This partly explains the backlash of the smug Remain brigade, now running round like headless chickens desperately looking for evidence of post-Brexit social and economic catastrophe, which is strangely absent, despite the best efforts of the Japanese-owned Financial Times to convince us that we are all doomed. Since they said exactly the same thing about abandoning the euro, I can’t say the Pink ‘Un propaganda is keeping me awake at night, especially since the Olympics have been so exciting.

Curiously, one group that loves the national brand decided our Olympic competitors should be Team GB, rather than Team UK. This is mysterious, since Northern Irish Olympians are part and parcel of our gang, which means it should be described as Team UK.

Oh well. The BBC, another Remain propaganda unit, which in some of its coverage suggests that a silver medal in Rio is a failure, has proffered an explanation for this. Happily, in general it is a cheerleader for domestic talent. Unlike the RCA.


Readers' comments (3)

  • A short list like this is indeed food for thought for UK architects but I’m not at all sure that Paul Finch does himself or the architects he seeks to protect any favours with this jingoistic nonsense. We live in a global market and the clients with the most interesting projects now have access to a wonderful array of both international and home-grown talent. Why shouldn’t they pick those that they think are the best fit for their projects? Paul would be amongst the first to congratulate UK firms when they turn up on shortlists abroad: this is simply the other side of the same coin.

    The RCA is to be commended for embarking on a competitive process that rigorously explores its options. The fact that the result of its deliberations is not ‘patriotic’ is surely missing the point. The important thing will be for the College to have the wherewithal to be an exemplary client, and protect their carefully selected architect from the hazards of UK procurement routes, so that they really do end up with a splendid building of which they – and the UK – can be proud.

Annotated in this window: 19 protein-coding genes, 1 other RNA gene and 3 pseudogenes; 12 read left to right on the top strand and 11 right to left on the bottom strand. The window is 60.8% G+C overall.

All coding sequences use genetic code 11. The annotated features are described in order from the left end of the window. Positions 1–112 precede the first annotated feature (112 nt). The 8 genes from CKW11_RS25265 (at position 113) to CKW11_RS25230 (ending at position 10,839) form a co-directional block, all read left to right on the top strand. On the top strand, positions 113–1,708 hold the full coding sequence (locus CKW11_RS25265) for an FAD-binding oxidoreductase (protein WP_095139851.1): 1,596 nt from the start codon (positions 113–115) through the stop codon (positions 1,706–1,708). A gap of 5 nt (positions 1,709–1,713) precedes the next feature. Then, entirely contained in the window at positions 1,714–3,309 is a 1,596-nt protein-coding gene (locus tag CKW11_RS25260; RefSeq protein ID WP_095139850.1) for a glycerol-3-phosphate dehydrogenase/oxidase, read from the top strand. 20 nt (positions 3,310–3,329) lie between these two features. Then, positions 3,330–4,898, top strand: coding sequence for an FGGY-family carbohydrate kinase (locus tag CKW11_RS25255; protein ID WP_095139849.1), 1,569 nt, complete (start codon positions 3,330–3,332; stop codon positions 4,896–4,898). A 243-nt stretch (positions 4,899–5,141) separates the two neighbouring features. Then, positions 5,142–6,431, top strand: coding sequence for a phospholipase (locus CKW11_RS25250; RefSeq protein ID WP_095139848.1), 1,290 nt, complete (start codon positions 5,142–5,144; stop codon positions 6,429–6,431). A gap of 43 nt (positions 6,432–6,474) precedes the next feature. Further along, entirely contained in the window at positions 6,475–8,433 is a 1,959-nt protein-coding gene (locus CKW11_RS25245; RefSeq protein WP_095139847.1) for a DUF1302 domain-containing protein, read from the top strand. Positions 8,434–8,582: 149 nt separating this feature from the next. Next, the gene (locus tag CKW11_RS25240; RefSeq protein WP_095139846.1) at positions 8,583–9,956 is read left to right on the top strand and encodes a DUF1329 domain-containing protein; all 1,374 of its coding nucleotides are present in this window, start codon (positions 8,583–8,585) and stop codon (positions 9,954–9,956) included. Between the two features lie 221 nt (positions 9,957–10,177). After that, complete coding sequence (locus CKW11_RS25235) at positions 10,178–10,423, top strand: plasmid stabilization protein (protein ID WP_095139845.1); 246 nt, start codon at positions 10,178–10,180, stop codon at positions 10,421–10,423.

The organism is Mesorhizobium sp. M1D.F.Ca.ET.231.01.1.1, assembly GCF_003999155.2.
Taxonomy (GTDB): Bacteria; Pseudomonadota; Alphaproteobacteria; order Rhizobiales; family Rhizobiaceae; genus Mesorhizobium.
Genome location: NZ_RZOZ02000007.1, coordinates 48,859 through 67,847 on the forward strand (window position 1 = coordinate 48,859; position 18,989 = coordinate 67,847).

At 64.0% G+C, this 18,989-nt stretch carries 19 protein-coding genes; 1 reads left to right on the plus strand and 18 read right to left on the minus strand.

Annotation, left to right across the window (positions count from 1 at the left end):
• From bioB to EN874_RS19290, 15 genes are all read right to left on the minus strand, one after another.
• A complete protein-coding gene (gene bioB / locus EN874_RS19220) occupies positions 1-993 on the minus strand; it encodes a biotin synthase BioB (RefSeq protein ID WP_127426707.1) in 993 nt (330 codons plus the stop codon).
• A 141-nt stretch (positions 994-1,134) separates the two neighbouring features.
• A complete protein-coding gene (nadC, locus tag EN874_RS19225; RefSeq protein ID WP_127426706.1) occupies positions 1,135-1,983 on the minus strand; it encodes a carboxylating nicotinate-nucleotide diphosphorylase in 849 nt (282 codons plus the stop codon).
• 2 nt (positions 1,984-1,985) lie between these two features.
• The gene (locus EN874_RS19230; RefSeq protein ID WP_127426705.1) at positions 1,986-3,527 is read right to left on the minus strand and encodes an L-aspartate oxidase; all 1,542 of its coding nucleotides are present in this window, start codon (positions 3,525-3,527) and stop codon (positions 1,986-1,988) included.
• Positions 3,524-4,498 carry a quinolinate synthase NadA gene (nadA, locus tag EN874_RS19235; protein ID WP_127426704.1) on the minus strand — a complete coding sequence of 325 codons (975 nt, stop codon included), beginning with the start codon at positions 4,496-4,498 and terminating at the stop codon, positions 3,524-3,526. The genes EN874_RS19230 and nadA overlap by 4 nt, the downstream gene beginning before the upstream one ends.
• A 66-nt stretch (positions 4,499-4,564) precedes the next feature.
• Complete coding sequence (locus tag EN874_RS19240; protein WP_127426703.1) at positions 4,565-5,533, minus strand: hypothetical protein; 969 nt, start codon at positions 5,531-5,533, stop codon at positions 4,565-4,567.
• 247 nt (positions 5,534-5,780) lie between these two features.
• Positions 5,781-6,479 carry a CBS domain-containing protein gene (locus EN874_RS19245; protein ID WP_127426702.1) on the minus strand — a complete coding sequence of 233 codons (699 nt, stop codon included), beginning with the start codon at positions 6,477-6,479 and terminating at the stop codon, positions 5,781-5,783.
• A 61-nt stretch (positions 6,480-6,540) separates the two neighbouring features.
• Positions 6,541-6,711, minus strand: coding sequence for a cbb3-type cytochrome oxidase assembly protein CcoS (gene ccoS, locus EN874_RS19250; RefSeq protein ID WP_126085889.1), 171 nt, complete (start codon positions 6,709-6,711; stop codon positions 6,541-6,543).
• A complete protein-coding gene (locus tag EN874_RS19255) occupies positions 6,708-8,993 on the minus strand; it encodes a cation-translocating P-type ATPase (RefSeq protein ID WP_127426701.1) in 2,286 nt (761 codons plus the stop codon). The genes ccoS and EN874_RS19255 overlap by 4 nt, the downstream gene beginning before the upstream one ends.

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  • It has nothing to do with jingoism. I am making the point that an institution which trumpets claims about supporting British creative industry, and does so in order to obtain large lumps of money from British taxpayers, showed no sign of interest in British architects on this occasion. I find this curious. I had no problem with the recent Museum of London competition which had significant overseas practice representation, and indeed gave some help to one of them. I would have been alarmed if it had been a 100 per cent overseas list. Why is expressing an opinion so objectionable?

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  • Strangely RCA graduates - myself included - all got an advance notice heads up via e-mail from the college about this competition. It was very much presented as something that they wanted ex-students to bid for. It was too big for us though. There must have been a change of aspiration mid-way I guess.